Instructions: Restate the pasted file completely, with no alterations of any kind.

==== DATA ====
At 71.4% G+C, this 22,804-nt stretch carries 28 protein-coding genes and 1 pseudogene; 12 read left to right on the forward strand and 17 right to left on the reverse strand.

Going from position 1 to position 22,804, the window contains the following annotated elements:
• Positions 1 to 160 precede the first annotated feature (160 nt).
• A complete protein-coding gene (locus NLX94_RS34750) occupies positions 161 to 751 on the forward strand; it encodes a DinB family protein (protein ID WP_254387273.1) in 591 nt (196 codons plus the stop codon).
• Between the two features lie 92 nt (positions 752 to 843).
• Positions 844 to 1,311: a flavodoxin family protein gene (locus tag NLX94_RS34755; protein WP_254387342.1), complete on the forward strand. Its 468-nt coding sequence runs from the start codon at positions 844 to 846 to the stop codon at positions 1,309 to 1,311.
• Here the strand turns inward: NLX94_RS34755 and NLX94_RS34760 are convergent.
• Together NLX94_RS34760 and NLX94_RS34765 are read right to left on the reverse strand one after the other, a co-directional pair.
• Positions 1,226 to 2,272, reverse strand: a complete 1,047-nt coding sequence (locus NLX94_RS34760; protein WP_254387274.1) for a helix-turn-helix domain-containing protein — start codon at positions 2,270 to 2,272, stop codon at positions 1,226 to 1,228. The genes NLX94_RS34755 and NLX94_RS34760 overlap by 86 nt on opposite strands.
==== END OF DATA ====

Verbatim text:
At 71.4% G+C, this 22,804-nt stretch carries 28 protein-coding genes and 1 pseudogene; 12 read left to right on the forward strand and 17 right to left on the reverse strand.

Going from position 1 to position 22,804, the window contains the following annotated elements:
• Positions 1 to 160 precede the first annotated feature (160 nt).
• A complete protein-coding gene (locus NLX94_RS34750) occupies positions 161 to 751 on the forward strand; it encodes a DinB family protein (protein ID WP_254387273.1) in 591 nt (196 codons plus the stop codon).
• Between the two features lie 92 nt (positions 752 to 843).
• Positions 844 to 1,311: a flavodoxin family protein gene (locus tag NLX94_RS34755; protein WP_254387342.1), complete on the forward strand. Its 468-nt coding sequence runs from the start codon at positions 844 to 846 to the stop codon at positions 1,309 to 1,311.
• Here the strand turns inward: NLX94_RS34755 and NLX94_RS34760 are convergent.
• Together NLX94_RS34760 and NLX94_RS34765 are read right to left on the reverse strand one after the other, a co-directional pair.
• Positions 1,226 to 2,272, reverse strand: a complete 1,047-nt coding sequence (locus NLX94_RS34760; protein WP_254387274.1) for a helix-turn-helix domain-containing protein — start codon at positions 2,270 to 2,272, stop codon at positions 1,226 to 1,228. The genes NLX94_RS34755 and NLX94_RS34760 overlap by 86 nt on opposite strands.